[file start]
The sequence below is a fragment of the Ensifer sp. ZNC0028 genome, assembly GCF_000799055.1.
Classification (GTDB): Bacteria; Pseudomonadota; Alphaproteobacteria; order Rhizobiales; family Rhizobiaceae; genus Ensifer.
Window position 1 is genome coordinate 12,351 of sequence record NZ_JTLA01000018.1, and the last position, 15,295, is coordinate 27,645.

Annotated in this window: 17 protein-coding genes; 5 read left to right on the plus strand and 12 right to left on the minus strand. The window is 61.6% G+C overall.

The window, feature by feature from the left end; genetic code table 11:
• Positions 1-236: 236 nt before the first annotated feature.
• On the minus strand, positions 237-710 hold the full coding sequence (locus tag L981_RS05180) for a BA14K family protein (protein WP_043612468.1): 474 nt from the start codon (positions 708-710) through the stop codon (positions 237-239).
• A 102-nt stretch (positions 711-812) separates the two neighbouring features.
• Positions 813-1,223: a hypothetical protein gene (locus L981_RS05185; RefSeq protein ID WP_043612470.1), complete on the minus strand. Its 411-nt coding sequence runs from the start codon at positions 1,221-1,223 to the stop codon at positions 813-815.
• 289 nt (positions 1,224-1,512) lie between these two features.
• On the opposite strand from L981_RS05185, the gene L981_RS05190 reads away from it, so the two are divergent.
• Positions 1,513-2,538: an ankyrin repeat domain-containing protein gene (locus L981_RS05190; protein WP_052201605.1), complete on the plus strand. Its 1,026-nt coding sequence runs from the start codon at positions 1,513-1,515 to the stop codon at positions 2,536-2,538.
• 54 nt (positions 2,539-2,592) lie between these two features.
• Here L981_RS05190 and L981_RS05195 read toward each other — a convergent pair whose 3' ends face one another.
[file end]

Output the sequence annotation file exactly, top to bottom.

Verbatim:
The sequence below is a fragment of the Ensifer sp. ZNC0028 genome, assembly GCF_000799055.1.
Classification (GTDB): Bacteria; Pseudomonadota; Alphaproteobacteria; order Rhizobiales; family Rhizobiaceae; genus Ensifer.
Window position 1 is genome coordinate 12,351 of sequence record NZ_JTLA01000018.1, and the last position, 15,295, is coordinate 27,645.

Annotated in this window: 17 protein-coding genes; 5 read left to right on the plus strand and 12 right to left on the minus strand. The window is 61.6% G+C overall.

The window, feature by feature from the left end; genetic code table 11:
• Positions 1-236: 236 nt before the first annotated feature.
• On the minus strand, positions 237-710 hold the full coding sequence (locus tag L981_RS05180) for a BA14K family protein (protein WP_043612468.1): 474 nt from the start codon (positions 708-710) through the stop codon (positions 237-239).
• A 102-nt stretch (positions 711-812) separates the two neighbouring features.
• Positions 813-1,223: a hypothetical protein gene (locus L981_RS05185; RefSeq protein ID WP_043612470.1), complete on the minus strand. Its 411-nt coding sequence runs from the start codon at positions 1,221-1,223 to the stop codon at positions 813-815.
• 289 nt (positions 1,224-1,512) lie between these two features.
• On the opposite strand from L981_RS05185, the gene L981_RS05190 reads away from it, so the two are divergent.
• Positions 1,513-2,538: an ankyrin repeat domain-containing protein gene (locus L981_RS05190; protein WP_052201605.1), complete on the plus strand. Its 1,026-nt coding sequence runs from the start codon at positions 1,513-1,515 to the stop codon at positions 2,536-2,538.
• 54 nt (positions 2,539-2,592) lie between these two features.
• Here L981_RS05190 and L981_RS05195 read toward each other — a convergent pair whose 3' ends face one another.